Winged furnaces[edit]

Additionally, glass furnaces constructed from the mid-16th century began to reflect continental styles. This trend, identifiable in the archaeological record, supports the documentary evidence for immigrant glassmakers.[3] Wing-like additions were added to the late 16th–early 17th century furnace remains at two glass producing sites, Hutton and Rosedale in York, as well as at Vann Copse in the Weald.[5][16] The Hutton furnace had two wings added in the northeast and southeast corners of the original rectangular melting furnace.[16] A smaller nearby furnace was abandoned around the same time as the addition of the wings, suggesting that they provided an area for either annealing or pre-heating pots.[5]

Rosedale and Vann Copse were constructed in similar styles but with four wings, one in each corner, which were built integral to the original furnace.[5] The wings showed evidence of heating which again suggested these were areas for fritting or glassworking. The glass produced at Rosedale was generally cleaner and of a better quality than that of Hutton, although the reasons for this are still unclear.[16] Production at Rosedale appeared to have a higher output than that of Hutton, as two additional smaller furnaces indicate that the operation had expanded.[3] It is thought that these furnaces are similar to those of the Lorraine style, and research in Belgium suggests that contemporary continental furnaces were made in this fashion.[17]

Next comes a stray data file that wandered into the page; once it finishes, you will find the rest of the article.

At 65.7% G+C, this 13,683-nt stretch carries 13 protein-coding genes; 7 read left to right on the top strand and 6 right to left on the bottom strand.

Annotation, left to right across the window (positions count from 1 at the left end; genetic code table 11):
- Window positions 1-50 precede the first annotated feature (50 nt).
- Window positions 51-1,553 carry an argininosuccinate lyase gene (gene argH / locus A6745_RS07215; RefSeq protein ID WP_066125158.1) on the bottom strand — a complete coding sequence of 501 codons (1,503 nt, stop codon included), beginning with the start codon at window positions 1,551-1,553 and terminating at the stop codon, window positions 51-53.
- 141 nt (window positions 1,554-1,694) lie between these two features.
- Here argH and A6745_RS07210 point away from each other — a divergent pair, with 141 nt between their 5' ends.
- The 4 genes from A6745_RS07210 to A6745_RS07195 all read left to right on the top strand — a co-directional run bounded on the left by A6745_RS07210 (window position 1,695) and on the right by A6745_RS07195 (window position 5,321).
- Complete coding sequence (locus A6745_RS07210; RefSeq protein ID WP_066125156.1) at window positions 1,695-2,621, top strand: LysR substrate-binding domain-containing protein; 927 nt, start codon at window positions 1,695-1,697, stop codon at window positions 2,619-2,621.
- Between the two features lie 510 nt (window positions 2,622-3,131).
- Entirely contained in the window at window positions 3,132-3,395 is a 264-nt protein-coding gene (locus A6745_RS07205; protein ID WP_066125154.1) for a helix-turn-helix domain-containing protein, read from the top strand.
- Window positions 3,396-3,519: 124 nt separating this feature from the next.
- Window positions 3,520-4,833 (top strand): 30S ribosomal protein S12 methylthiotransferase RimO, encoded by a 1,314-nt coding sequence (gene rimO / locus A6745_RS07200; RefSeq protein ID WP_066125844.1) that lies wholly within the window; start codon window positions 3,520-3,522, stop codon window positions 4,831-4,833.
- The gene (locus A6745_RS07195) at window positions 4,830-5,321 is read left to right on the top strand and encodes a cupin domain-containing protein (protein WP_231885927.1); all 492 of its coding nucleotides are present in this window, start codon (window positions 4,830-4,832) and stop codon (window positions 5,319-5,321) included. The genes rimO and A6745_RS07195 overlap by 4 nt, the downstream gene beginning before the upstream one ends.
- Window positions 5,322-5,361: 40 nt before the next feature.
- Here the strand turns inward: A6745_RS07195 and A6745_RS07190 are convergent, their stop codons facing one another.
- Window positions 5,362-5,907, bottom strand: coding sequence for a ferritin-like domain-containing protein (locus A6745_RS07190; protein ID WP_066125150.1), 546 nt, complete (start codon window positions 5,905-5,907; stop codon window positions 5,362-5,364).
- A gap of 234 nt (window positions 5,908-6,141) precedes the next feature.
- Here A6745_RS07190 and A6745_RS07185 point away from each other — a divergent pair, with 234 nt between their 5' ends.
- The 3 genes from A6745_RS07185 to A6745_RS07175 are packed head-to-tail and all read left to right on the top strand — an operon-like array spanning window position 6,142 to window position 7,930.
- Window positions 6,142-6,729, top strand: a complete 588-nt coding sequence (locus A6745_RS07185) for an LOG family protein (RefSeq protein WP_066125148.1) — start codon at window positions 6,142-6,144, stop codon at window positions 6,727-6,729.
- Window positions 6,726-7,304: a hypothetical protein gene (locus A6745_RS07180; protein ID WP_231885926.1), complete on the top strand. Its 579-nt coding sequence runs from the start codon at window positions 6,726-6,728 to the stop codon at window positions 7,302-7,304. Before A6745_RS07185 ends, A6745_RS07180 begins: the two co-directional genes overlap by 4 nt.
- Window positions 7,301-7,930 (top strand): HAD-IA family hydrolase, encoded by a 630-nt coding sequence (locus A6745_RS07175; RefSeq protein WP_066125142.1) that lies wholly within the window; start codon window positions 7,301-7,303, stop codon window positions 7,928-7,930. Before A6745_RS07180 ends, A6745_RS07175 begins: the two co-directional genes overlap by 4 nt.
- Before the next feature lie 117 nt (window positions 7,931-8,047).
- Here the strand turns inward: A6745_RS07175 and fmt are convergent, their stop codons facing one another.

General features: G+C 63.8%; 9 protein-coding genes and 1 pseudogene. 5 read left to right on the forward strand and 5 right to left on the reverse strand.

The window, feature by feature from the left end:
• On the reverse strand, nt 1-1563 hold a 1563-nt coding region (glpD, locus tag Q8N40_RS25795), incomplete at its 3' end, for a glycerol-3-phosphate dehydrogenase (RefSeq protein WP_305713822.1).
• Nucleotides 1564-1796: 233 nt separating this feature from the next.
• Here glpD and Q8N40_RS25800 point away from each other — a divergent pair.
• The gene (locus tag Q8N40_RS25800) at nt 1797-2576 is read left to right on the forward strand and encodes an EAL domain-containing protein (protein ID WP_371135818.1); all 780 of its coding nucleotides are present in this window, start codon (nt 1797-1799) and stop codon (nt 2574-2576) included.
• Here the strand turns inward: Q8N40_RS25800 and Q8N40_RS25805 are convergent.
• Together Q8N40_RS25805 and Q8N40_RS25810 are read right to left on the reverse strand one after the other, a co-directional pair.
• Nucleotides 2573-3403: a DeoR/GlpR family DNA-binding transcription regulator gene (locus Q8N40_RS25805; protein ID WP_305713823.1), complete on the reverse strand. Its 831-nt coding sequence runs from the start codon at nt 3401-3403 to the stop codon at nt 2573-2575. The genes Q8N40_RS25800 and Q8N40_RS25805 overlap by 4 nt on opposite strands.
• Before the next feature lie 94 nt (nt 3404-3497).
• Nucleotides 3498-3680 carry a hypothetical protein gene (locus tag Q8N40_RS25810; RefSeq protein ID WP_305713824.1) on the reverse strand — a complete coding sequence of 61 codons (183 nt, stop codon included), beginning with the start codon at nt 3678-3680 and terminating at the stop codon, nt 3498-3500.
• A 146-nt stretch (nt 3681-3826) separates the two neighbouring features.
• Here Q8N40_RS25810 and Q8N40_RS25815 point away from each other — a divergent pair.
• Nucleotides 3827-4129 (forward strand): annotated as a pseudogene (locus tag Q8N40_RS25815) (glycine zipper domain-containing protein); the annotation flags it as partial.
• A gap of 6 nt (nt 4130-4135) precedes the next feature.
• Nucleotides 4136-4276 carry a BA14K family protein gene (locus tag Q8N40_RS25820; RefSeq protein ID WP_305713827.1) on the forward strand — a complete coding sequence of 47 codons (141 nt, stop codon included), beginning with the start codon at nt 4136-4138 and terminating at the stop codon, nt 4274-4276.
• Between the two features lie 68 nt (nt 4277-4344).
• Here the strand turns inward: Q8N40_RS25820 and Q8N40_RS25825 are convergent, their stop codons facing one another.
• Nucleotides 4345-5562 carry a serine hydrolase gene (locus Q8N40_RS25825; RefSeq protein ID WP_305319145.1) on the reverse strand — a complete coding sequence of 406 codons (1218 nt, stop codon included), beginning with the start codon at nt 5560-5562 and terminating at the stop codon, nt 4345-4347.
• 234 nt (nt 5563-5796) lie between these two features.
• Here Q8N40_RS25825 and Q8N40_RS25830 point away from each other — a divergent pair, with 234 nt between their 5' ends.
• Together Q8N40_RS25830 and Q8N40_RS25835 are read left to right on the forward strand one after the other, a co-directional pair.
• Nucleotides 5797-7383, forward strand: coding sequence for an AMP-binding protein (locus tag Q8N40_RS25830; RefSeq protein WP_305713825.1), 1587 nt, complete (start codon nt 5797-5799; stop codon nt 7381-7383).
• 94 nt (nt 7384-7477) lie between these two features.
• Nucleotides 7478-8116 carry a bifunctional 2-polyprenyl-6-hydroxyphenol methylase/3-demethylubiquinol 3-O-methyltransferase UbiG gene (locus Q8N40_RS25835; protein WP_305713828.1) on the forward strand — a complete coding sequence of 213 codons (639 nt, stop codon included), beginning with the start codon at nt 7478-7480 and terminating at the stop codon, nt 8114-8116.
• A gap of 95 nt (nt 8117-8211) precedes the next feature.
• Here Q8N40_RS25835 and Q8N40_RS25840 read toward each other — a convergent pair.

Change to coal[edit]

From 1581–1584, Parliament became increasingly concerned over the wood supply in the country.[2][11] At this time, a large number of high temperature industries were dependent on wood for fuel, and this began to diminish the country's forests.[4] The original decree in this time prohibited the use of wood fuel unless it was from one’s own land.[4] By 1609, Sir Edward Zouche was granted a patent to experiment with coal as the main fuel for a furnace at Winchester and by 1615 Parliament had banned the use of wood fuel.[11]